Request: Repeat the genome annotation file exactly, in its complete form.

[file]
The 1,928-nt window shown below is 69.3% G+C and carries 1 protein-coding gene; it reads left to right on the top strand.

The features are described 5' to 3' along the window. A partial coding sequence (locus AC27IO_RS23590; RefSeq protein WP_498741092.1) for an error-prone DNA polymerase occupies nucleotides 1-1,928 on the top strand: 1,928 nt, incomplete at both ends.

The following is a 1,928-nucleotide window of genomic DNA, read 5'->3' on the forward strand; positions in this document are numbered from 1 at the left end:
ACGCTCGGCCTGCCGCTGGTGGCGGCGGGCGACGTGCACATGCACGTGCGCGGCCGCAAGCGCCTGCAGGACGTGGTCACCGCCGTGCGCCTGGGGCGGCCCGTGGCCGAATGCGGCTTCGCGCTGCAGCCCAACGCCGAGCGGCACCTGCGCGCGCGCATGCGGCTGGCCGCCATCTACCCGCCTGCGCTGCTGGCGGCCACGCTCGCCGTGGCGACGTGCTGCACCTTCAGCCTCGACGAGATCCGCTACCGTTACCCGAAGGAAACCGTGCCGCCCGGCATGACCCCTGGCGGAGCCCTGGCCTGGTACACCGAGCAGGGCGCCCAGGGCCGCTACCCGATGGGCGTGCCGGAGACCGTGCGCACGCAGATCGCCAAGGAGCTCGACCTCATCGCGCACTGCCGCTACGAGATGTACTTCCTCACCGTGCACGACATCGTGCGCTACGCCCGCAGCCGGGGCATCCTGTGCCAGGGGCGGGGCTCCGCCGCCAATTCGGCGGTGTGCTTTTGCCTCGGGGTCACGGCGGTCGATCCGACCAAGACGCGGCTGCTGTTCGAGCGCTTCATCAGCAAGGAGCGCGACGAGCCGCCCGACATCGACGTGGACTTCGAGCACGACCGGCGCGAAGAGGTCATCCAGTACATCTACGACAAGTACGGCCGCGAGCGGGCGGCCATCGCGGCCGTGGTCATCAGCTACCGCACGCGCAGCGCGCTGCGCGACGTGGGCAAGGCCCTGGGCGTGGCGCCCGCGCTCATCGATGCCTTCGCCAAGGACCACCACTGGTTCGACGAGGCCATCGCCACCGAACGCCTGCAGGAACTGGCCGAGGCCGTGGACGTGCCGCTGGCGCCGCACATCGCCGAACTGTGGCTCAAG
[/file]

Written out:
The 1,928-nt window shown below is 69.3% G+C and carries 1 protein-coding gene; it reads left to right on the top strand.

The features are described 5' to 3' along the window. A partial coding sequence (locus AC27IO_RS23590; RefSeq protein WP_498741092.1) for an error-prone DNA polymerase occupies nucleotides 1-1,928 on the top strand: 1,928 nt, incomplete at both ends.

The following is a 1,928-nucleotide window of genomic DNA, read 5'->3' on the forward strand; positions in this document are numbered from 1 at the left end:
ACGCTCGGCCTGCCGCTGGTGGCGGCGGGCGACGTGCACATGCACGTGCGCGGCCGCAAGCGCCTGCAGGACGTGGTCACCGCCGTGCGCCTGGGGCGGCCCGTGGCCGAATGCGGCTTCGCGCTGCAGCCCAACGCCGAGCGGCACCTGCGCGCGCGCATGCGGCTGGCCGCCATCTACCCGCCTGCGCTGCTGGCGGCCACGCTCGCCGTGGCGACGTGCTGCACCTTCAGCCTCGACGAGATCCGCTACCGTTACCCGAAGGAAACCGTGCCGCCCGGCATGACCCCTGGCGGAGCCCTGGCCTGGTACACCGAGCAGGGCGCCCAGGGCCGCTACCCGATGGGCGTGCCGGAGACCGTGCGCACGCAGATCGCCAAGGAGCTCGACCTCATCGCGCACTGCCGCTACGAGATGTACTTCCTCACCGTGCACGACATCGTGCGCTACGCCCGCAGCCGGGGCATCCTGTGCCAGGGGCGGGGCTCCGCCGCCAATTCGGCGGTGTGCTTTTGCCTCGGGGTCACGGCGGTCGATCCGACCAAGACGCGGCTGCTGTTCGAGCGCTTCATCAGCAAGGAGCGCGACGAGCCGCCCGACATCGACGTGGACTTCGAGCACGACCGGCGCGAAGAGGTCATCCAGTACATCTACGACAAGTACGGCCGCGAGCGGGCGGCCATCGCGGCCGTGGTCATCAGCTACCGCACGCGCAGCGCGCTGCGCGACGTGGGCAAGGCCCTGGGCGTGGCGCCCGCGCTCATCGATGCCTTCGCCAAGGACCACCACTGGTTCGACGAGGCCATCGCCACCGAACGCCTGCAGGAACTGGCCGAGGCCGTGGACGTGCCGCTGGCGCCGCACATCGCCGAACTGTGGCTCAAG